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Trend: School-based programs to enhance resilience and emotional/ cognitive flexibility


Dozens of pro­grams to encour­age resilience have been intro­duced in schools all over the world, both to help chil­dren recov­er from trau­ma, but also cope bet­ter with their day-to-day stress­es. Many use tech­niques such as ‘mind­ful­ness’, which some claim can fos­ter a stronger state of mind. Mean­while, researchers have been study­ing adults who have thrived under severe stress to try and iden­ti­fy what it takes to be tru­ly resilient. Can you real­ly teach peo­ple to be men­tal­ly tougher?

For sci­en­tists the con­cept of psy­cho­log­i­cal resilience began in the 1970s with stud­ies of chil­dren who did fine – or even well in life – despite sig­nif­i­cant ear­ly adver­si­ty, such as pover­ty or fam­i­ly vio­lence. For a long time a person’s lev­el of resilience was thought to be inher­it­ed or acquired in ear­ly life. This idea was sup­port­ed by the often-repli­cat­ed sta­tis­tics on what hap­pens after a trau­ma: while most peo­ple bounce back to nor­mal rel­a­tive­ly quick­ly, and some even report feel­ing psy­cho­log­i­cal­ly stronger after­wards than they did before, about 8% devel­op post-trau­mat­ic stress dis­or­der, accord­ing to US fig­ures.

Den­nis Char­ney at the Icahn School of Med­i­cine at Mount Sinai, New York City and Steven South­wick at the Yale School of Med­i­cine have avid­ly stud­ied peo­ple to find out why some are more resilient than oth­ers.

Extreme stress

Peo­ple whose bod­ies respond rapid­ly to a threat – with a surge of the stress hor­mones adren­a­line, nora­dren­a­line and cor­ti­sol – but who then recov­er quick­ly seem to cope bet­ter with stress­ful sit­u­a­tions and jobs, such as work­ing in the mil­i­tary.

More resilient peo­ple also seem to be bet­ter at using the hor­mone dopamine – which has a role in the brain’s reward sys­tem – to help keep them pos­i­tive dur­ing stress. Researchers work­ing with US Spe­cial Forces sol­diers have found that the amount of activ­i­ty in the reward sys­tems of the sol­diers’ brains remained high when they lost mon­ey in an exper­i­men­tal game, unlike in the brains of reg­u­lar civil­ian vol­un­teers. This sug­gests the sys­tem in resilient people’s brains may be less affect­ed by stress or adver­si­ty. Each of the sol­diers’ brains also fea­tured a health­ily large hip­pocam­pus (which as well as enabling the for­ma­tion of new mem­o­ries also helps reg­u­late the release of the fight-or-flight hor­mone adren­a­lin) and a strong­ly active pre­frontal cor­tex, the brain region dubbed ‘the seat of ratio­nal think­ing’. This in turn helps inhib­it the amyg­dala, the part of the brain that process­es neg­a­tive emo­tions such as fear and anger, allow­ing the pre­frontal cor­tex to come up with a sen­si­ble plan to cope with a threat.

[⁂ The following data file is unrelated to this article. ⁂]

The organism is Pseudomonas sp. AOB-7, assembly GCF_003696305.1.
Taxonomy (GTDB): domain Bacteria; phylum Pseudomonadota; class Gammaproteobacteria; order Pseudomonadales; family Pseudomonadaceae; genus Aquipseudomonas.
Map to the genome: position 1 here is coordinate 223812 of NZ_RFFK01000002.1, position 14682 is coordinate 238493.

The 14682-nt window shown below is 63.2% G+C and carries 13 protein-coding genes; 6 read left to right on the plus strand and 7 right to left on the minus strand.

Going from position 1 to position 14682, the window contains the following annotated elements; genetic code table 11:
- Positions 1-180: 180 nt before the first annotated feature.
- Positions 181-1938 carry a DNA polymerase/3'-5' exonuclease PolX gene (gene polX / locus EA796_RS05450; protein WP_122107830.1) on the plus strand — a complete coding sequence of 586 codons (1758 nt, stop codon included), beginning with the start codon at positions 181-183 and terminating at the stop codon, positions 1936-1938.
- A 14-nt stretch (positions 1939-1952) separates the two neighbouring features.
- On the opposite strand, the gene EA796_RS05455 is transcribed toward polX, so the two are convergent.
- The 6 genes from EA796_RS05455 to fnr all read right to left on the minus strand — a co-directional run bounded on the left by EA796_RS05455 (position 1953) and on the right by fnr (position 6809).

Through their research, Char­ney and South­wick have iden­ti­fied 10 psy­cho­log­i­cal and social fac­tors that they think make for stronger resilience, either alone or ide­al­ly in com­bi­na­tion:

  • fac­ing fear
  • hav­ing a moral com­pass
  • draw­ing on faith
  • using social sup­port
  • hav­ing good role mod­els
  • being phys­i­cal­ly fit
  • mak­ing sure your brain is chal­lenged
  • hav­ing ‘cog­ni­tive and emo­tion­al flex­i­bil­i­ty’
  • hav­ing ‘mean­ing, pur­pose and growth’ in life
  • real­is­tic’ opti­mism.

Char­ney and South­wick are con­vinced that it is pos­si­ble to devel­op these 10 fac­tors, and that this can lead to a pos­i­tive change for gen­er­al­ly healthy peo­ple in their abil­i­ty to cope not just with a major trau­ma, but also with the day-to-day stress­es of life. One tech­nique, in par­tic­u­lar, might help peo­ple with this devel­op­ment. Until recent­ly this tech­nique was rel­a­tive­ly obscure. Now it’s every­where: mind­ful­ness.

Mind­ful­ness has its ori­gins in the Zen Bud­dhist tra­di­tion, but its cen­tral ideas – involv­ing atten­tion and aware­ness – are sec­u­lar. A mod­ern expla­na­tion is that it means pay­ing atten­tion, on pur­pose, in the present moment and non-judg­men­tal­ly, to the unfold­ing of expe­ri­ence, moment to moment.

Mindful practice

Lantieri believes that mind­ful­ness and oth­er fun­da­men­tal stress-reduc­ing strate­gies are vital foun­da­tions for the kinds of changes Char­ney talks about. “Many of the fac­tors he men­tions are inter­nal strengths that can be cul­ti­vat­ed through mind­ful­ness – such as cog­ni­tive and emo­tion­al flex­i­bil­i­ty or fac­ing fear. We can’t just tell peo­ple that it’s bet­ter to face their fear with­out help­ing them fig­ure out how,” she says.